Despite popping wheelies around its thematic predecessor, Premium Rush skids a bit short on story. Its tone is confused – genuine fun at times, flat-out silly at others, with moments dabbling in surprisingly somber severity. Although it's pretty clear the film is meant to be tongue-in-cheek (thanks, in large part, to the magnificent Shannon's positively epic, unhinged performance as the film's villain), you may be left scratching your head as to how co-writer and director David Koepp intended you to react to the movie as a whole.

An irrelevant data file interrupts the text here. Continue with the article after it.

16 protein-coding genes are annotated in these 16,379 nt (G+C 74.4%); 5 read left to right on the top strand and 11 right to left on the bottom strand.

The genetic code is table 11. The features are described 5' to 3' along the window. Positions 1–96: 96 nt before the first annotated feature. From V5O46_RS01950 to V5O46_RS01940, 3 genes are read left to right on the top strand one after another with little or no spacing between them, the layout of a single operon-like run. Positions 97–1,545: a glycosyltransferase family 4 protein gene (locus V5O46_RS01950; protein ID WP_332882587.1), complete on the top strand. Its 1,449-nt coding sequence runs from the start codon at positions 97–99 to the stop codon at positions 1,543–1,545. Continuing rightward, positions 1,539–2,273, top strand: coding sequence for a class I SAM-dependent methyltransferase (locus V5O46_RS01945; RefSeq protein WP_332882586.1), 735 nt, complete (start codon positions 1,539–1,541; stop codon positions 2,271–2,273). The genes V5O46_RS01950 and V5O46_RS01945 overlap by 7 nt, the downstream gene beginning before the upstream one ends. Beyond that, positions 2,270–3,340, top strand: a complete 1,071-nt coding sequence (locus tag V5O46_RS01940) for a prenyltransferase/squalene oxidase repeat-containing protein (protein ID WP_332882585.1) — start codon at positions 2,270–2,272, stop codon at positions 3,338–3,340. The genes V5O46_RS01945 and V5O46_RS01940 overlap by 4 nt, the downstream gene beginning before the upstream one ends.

If you've seen the Premium Rush trailers, you get a pretty decent idea of this, as they're something of a litmus test for the audience: Most laugh hysterically at the flat-out wackiness of it, while others attempt to view it as a frenetically paced action thriller. If you're of the former persuasion, you'll undoubtedly have a much better time with Premium Rush. It still attempts to hit a bit of both notes, to be sure, mostly due to its non-linear storytelling and highly stylized editing. Time cards are punched with booming sound effects (the film takes place over a span of roughly four hours), stories are interwoven, jumping back and forth in sequence, New York's cityscape is fast-zoomed into and out of from skyward, map-like vantage points, and -- certainly most striking -- Wilee is bestowed with something of a street-navigating Spidey Sense (we see fast-forwards of multiple possible routes through crowded streets, garnering any number of hilariously perilous outcomes, before he lands on a chosen direction).